Study: Electric cars hold greater promise for reducing emissions and lowering US oil imports

Sep 27, 2010

Electric cars hold greater promise for reducing emissions and lowering U.S. oil imports than a national renewable portfolio standard, according to research conducted by Rice University's Baker Institute for Public Policy.

This assessment is among several contained in a new major policy study the Baker Institute Forum will release at a Sept. 27-28 conference titled "Energy Market Consequences of an Emerging U.S. Carbon Management Policy." The study comprises several academic working papers on a variety of topics, such as carbon pricing, the wind industry, global U.S. carbon and energy strategies, and R&D.

"As the country moves forward to deliberate on energy and climate policy," the executive summary states, "consideration must be given to what policies would best accomplish the stated goals for U.S. policy — a reduction in the need for imported oil and in greenhouse gas emissions." The papers released at the conference seek to "clarify and debunk common myths that currently plague the U.S. energy- and climate-policy debate."

For instance, the Baker Institute analysis found "the single most effective way to reduce U.S. oil demand and foreign imports would be an aggressive campaign to launch electric vehicles into the automotive fleet." In fact, mandating that 30 percent of all vehicles be electric by 2050 would both reduce U.S. oil use by 2.5 million barrels a day beyond the 3 million barrels-per-day savings already expected from new corporate average fuel efficiency standards, and also cut emissions by 7 percent, while the proposed national renewable portfolio standard (RPS) would cut them by only 4 percent over the same time.

Moreover, the researchers found that "business-as-usual market-related trends might propel the United States toward greater oil and self-sufficiency over the next 20 years while scenarios specifically focused on strict carbon caps and pricing or a high carbon tax of $60 a tonne or more could lead to a significant increase in U.S. reliance on oil imports between now and 2025. A carbon tax of $30 a tonne would also increase U.S. dependence on imports of foreign liquefied natural gas (LNG) by 2025."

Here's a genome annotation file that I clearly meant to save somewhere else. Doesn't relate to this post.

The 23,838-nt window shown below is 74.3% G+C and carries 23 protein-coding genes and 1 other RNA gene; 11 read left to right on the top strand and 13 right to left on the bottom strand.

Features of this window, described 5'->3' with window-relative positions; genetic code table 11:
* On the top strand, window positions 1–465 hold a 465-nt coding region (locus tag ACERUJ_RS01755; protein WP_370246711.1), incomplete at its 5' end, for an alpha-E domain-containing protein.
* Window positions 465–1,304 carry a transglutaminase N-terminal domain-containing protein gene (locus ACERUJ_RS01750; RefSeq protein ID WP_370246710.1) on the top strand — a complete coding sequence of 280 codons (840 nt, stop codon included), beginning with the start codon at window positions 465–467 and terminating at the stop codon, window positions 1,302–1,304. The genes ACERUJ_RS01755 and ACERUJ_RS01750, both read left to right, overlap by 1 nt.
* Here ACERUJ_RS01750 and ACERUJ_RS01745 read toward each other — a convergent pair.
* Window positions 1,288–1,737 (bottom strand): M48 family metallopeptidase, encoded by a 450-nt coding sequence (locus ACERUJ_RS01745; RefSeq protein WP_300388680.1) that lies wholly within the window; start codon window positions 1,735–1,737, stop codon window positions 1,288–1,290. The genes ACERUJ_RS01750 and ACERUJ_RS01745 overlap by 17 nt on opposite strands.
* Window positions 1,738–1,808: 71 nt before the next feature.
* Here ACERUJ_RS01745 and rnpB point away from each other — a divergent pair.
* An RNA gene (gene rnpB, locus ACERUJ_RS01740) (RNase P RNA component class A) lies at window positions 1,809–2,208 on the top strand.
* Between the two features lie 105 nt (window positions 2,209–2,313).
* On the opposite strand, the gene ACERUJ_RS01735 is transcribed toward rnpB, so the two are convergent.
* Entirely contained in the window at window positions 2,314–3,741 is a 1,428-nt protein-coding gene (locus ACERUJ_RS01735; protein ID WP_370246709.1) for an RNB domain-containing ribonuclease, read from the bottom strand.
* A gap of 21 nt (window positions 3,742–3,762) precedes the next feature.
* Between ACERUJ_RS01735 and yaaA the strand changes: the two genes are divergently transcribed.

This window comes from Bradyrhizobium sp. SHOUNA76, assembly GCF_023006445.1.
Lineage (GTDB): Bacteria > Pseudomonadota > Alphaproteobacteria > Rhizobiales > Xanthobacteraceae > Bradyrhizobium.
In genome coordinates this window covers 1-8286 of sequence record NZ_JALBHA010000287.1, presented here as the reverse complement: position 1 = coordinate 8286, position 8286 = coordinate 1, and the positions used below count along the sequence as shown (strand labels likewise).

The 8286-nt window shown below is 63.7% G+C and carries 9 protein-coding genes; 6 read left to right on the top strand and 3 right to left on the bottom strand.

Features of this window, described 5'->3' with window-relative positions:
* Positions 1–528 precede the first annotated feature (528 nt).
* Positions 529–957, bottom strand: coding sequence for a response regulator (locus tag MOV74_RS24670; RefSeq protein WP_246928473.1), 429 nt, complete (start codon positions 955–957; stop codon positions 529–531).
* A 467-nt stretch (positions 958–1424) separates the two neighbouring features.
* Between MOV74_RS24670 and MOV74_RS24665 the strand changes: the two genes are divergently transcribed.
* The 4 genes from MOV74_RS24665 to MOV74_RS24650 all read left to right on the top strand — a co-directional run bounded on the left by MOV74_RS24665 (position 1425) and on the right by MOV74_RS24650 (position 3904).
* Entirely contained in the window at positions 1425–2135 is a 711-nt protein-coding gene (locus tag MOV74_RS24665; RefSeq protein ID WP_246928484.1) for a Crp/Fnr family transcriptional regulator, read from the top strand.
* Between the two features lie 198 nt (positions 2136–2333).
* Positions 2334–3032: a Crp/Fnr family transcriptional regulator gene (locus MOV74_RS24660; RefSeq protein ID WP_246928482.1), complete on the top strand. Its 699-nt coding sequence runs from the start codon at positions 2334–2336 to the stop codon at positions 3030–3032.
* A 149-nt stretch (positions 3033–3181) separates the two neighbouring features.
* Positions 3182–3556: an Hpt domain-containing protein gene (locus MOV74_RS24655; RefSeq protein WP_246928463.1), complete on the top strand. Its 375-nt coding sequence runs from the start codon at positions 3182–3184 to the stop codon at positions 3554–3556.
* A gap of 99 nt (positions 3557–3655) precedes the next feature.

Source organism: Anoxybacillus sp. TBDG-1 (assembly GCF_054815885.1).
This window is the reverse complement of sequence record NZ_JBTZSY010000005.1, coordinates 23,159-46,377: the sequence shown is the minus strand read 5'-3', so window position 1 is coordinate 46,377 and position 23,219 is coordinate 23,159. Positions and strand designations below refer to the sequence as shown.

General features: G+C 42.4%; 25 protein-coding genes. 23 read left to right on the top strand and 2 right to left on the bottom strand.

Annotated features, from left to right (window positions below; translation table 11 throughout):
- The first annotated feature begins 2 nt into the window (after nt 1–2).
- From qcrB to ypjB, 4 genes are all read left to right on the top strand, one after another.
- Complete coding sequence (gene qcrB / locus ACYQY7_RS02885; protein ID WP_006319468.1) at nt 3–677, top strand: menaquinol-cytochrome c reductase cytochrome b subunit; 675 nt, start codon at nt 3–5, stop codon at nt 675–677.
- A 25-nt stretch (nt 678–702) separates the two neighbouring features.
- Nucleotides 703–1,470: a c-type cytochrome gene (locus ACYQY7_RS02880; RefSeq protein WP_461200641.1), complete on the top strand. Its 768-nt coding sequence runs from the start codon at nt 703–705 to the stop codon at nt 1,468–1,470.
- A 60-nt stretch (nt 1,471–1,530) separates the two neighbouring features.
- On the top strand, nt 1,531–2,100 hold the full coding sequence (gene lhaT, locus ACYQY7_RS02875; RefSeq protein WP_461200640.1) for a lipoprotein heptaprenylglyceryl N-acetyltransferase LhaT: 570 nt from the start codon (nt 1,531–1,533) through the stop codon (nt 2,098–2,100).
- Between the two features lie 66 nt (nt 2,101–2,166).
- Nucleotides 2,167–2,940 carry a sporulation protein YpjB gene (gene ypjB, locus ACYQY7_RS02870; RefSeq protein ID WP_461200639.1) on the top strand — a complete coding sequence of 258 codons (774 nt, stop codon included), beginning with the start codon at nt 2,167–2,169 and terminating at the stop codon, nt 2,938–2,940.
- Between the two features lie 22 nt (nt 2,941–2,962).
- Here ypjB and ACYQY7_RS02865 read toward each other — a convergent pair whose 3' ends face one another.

The Baker Institute researchers foresee natural gas -- reinforced by recent discoveries of vast reserves of shale gas -- playing "a very important role in the U.S. energy mix for decades to come." Under a business-as-usual approach, the United States won't have to import any LNG for decades. And the growth of natural gas will help the environment by lowering the demand for coal.

Explore further: Dismantling Germany's nuclear industry, piece by piece

More information: For more information about the conference, go to bakerinstitute.org/events/ener… on-management-policy

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User comments : 17

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John_balls
not rated yet Sep 27, 2010
Let see they want to mandate 30% of cars to use electric by 2050???? If they are still selling ICE engines for cars by 2030 I would be surprised.
Quantum_Conundrum
not rated yet Sep 27, 2010
It's uninforceable.

Also, $30 per ton carbon tax would increase the cost of coal by about 50%, with no real alternatives in place any time soon. I had calculated it would take an investment on the order of $50 trillion to put enough solar plants in place to completely do away with Coal power.

If you increase the cost of electricity by 50% and you've required 30% of cars to be electric, then mean income and below mean income families will not even be able to afford to own an automobile, because electric is already more expensive to buy and more expensive to operate. Not to mention the extra 50% of their regular electric bill to boot.

NOT TO MENTION, they want to add a national sales tax on top of all of this, on top of all the other taxes people already pay.

Mean income family:

15% Federal income tax
3% state income tax